• Builds brand loyalty: Customers are achieving their desired outcomes
  • Nurtures your workforce: It drives collaboration to deliver what the customer needs.
  • Improves product development: You gain a deeper understanding of the customer and their expectations, helping you develop what your customers want.
  • Boosts customer service: By focusing on and empathizing with the customer.
  • Facilitates nurturing customer lifetime value: By boosting the customer’s speed to value and alignment with customer goals.
  • Improves customer advocates and references: Enables you to grow and nurture these sources instead of recruiting them.

To gain these benefits the customer needs to be at the center of all of your organization’s activities down to the process and metric level. For this to happen, leaders need to develop certain skills, practices, and mindsets to help guide their teams toward customer-centricity.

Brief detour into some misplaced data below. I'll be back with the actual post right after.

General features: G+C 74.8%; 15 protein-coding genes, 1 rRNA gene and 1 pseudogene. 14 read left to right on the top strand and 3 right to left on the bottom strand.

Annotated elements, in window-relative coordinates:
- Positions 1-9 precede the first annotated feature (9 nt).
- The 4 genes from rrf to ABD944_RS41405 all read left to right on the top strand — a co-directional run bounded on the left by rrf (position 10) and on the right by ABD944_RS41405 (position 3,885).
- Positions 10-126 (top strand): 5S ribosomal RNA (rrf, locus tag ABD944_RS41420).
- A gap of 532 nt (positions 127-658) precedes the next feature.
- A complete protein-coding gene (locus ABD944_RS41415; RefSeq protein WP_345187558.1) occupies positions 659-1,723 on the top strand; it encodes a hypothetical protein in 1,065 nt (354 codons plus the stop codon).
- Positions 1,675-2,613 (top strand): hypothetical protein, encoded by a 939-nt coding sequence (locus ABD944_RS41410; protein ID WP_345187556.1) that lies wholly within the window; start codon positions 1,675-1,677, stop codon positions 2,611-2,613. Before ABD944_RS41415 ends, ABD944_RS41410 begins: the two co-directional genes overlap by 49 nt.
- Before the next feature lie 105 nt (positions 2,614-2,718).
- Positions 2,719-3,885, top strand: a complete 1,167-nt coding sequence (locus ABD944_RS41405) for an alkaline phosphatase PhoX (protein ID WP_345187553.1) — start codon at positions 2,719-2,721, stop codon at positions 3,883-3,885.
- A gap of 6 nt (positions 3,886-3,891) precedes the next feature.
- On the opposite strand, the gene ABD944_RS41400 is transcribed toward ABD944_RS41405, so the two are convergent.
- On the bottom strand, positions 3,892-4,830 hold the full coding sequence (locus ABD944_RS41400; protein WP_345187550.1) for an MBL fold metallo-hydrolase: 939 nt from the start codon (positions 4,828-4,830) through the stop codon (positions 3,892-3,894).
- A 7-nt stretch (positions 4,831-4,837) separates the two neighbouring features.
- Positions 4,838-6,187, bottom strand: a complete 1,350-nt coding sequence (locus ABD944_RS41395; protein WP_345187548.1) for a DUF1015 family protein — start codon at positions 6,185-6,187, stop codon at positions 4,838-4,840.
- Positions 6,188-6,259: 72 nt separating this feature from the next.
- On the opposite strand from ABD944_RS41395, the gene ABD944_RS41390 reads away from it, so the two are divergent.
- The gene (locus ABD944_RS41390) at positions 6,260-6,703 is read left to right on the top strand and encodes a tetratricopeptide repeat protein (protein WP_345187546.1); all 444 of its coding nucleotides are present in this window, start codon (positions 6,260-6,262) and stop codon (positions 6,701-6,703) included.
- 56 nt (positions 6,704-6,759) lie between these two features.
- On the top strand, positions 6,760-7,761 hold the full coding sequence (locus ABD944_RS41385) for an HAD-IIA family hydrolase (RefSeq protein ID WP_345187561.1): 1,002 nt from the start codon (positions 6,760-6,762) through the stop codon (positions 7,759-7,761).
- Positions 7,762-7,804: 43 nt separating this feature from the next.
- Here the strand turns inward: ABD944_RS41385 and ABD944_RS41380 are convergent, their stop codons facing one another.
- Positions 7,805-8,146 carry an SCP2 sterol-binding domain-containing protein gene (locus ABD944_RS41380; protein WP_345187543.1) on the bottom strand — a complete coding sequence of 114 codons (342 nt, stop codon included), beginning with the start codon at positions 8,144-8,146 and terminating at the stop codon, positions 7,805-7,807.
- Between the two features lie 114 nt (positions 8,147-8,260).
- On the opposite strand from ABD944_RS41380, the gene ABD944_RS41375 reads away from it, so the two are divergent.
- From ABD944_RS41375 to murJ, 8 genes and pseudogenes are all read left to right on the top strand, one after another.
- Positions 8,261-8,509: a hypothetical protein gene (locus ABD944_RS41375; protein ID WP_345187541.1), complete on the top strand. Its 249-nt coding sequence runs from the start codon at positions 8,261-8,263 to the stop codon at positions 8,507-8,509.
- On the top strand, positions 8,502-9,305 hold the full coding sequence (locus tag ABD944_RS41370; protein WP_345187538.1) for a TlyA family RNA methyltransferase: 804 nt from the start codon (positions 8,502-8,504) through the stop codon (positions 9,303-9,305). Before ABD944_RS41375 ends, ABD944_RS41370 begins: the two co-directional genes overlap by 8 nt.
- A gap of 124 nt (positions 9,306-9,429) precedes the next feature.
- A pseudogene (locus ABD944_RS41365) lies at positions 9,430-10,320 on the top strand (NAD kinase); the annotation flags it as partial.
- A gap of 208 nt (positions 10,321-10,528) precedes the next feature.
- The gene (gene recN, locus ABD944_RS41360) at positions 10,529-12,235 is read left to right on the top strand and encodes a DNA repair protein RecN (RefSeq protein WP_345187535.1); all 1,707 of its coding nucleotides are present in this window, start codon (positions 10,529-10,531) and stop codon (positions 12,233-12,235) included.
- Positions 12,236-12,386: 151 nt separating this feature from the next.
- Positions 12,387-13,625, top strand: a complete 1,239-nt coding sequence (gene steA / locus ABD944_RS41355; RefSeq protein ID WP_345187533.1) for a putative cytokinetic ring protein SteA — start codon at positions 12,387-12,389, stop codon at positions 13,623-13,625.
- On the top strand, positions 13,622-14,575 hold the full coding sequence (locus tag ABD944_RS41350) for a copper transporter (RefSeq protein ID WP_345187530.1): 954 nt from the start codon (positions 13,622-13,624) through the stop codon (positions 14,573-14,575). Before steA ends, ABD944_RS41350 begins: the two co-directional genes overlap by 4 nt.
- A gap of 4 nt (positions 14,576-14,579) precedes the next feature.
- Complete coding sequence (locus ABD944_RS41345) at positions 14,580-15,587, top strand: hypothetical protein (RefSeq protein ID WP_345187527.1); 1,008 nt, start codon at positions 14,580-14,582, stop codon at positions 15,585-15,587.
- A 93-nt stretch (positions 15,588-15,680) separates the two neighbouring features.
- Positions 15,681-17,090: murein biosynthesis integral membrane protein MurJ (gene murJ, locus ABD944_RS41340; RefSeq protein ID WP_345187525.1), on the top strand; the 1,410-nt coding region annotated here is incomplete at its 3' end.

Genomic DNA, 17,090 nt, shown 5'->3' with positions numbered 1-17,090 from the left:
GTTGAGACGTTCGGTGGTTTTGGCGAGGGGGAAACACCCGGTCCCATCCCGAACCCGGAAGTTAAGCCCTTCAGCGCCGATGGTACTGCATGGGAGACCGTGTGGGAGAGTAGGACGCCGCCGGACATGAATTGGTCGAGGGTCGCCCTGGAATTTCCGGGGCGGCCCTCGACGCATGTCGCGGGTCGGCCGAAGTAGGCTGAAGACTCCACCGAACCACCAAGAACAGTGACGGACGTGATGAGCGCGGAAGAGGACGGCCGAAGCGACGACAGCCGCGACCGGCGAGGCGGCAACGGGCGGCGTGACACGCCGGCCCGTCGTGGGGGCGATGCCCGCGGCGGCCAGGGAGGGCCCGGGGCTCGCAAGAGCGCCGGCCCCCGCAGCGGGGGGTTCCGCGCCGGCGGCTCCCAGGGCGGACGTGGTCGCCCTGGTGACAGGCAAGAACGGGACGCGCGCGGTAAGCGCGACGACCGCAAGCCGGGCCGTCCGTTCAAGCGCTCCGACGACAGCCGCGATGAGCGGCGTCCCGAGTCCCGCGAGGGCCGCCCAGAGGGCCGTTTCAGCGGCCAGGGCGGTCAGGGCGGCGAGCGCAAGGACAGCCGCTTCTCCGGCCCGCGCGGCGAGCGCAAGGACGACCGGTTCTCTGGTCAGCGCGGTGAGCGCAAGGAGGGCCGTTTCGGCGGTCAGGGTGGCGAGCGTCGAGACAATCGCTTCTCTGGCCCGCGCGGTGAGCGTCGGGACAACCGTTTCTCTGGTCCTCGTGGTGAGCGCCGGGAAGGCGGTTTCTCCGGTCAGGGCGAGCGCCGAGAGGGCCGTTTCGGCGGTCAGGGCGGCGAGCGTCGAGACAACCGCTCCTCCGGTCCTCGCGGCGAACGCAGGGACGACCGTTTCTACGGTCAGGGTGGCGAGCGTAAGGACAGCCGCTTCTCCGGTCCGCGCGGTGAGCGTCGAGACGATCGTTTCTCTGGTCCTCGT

Customer Centric Leadership Skills

The skills that Peter recommends modern customer-centric leaders develop include:

The ability to operate across organizations. Peter refers to this as being a ‘cultural broker.’ This is the ability to start conversations in a way that lowers barriers by focusing on the common good, which is the customer. Peter believes that it’s imperative for all team leaders throughout the organization to become comfortable working with teams across the company.

Being comfortable with information and data. Peter isn’t recommending that leaders become data analysts, but suggests you understand it well enough to use data to develop and support your arguments.

Gaining a deep understanding and appreciation for the customer lifecycle. This enables leaders to know all the phases, where their team should and does inject itself, and where they could be playing a complementary role to support other departments within the organization.

Focusing on skill development within teams. This enables individual contributors to contribute more fully and creates a more nimble and dynamic organization. When it comes to training, Peter said businesses need to ensure training ties back to corporate goals or business outcomes, and individual skill development needs and outcomes as well.